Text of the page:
The historical record tells the tale: CEOs found themselves facing mixed results. Many companies had to make a significant commitment to rebuild their traditional in-house team and absorb the avoidable costs associated with this unwise experiment. By late 2006, a corresponding interest in insourcing was in the ascendant.
On the whole, millions upon millions of dollars were wasted implementing and reversing a cost-cutting strategy.
With the benefit of hindsight, it is easy to say modern executives would not make such a mistake. They would perform their due diligence, ask probing questions of offshore vendors, and demand accountability. But there is one problem with this optimistic view: For many leaders, the emphasis on cutting costs remains unchanged.
In fact, PwC research suggests that less than a third of today’s cost-cutting programs achieve their goals.
Of those that do deliver results, less than a fifth are able to sustain said results and reap consistent benefits over a three-year period. Businesses cutting costs the old-fashioned way effectively set themselves up for “yo-yo dieting.”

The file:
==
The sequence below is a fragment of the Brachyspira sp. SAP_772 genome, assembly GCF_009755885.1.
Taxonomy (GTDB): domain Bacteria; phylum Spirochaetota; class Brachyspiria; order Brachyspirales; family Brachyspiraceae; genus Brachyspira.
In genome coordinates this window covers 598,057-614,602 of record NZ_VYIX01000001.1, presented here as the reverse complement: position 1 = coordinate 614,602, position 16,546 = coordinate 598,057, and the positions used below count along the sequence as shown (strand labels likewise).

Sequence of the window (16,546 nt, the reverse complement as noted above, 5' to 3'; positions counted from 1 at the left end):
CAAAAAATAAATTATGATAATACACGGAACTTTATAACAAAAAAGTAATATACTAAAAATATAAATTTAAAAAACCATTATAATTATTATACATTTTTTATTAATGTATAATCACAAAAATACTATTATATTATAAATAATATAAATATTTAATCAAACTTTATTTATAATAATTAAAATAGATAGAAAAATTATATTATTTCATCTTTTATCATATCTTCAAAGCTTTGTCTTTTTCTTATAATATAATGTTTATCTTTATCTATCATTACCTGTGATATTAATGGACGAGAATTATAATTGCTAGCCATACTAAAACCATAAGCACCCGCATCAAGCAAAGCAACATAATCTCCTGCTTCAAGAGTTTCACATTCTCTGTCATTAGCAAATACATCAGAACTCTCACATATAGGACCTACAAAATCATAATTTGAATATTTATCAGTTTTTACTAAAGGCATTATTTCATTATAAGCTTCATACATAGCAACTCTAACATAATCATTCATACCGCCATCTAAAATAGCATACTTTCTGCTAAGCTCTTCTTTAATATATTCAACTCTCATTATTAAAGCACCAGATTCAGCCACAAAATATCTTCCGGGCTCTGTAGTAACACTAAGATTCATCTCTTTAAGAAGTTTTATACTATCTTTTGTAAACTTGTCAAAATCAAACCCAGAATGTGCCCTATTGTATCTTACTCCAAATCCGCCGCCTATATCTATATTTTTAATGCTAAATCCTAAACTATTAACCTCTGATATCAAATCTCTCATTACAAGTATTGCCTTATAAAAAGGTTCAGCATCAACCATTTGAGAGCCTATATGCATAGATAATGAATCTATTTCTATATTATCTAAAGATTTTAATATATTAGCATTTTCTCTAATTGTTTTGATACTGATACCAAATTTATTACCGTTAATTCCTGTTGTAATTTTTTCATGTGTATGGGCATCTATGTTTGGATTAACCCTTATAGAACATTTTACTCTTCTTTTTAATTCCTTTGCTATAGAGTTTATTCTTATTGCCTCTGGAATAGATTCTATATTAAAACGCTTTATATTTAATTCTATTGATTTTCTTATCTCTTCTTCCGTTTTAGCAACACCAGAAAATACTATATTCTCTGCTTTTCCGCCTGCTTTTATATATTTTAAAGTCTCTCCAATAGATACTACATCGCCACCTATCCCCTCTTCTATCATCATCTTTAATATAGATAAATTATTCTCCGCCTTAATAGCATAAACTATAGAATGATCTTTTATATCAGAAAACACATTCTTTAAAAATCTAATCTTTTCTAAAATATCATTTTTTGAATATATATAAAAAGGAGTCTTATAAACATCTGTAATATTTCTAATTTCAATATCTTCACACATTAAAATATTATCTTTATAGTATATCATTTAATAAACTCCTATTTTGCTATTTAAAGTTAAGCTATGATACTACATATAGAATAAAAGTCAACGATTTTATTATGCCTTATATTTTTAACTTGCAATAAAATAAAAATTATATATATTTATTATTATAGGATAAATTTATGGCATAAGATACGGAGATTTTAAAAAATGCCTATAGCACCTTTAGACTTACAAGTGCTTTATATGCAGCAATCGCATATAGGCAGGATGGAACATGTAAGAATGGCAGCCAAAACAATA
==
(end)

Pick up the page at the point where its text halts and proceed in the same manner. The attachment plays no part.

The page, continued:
Learning from the past is critical. So, what else can decision-makers find in the operational efficiency toolkit?
Do Not Let Hunches Dictate Your Approach To Operational Efficiency
A company’s balance sheet can tell leaders a great deal about what could be cut and where. But, without the proper analysis and context, it can also be misleading. Just as a surgeon would not make an incision based on a patient’s reported symptoms without first reviewing an X-ray, businesses must dig deeper into their data.
Adopt these approaches to raise your operational efficiency in a more effective and sustainable way:
1. Clarify Your Strategic Priorities Before You Cut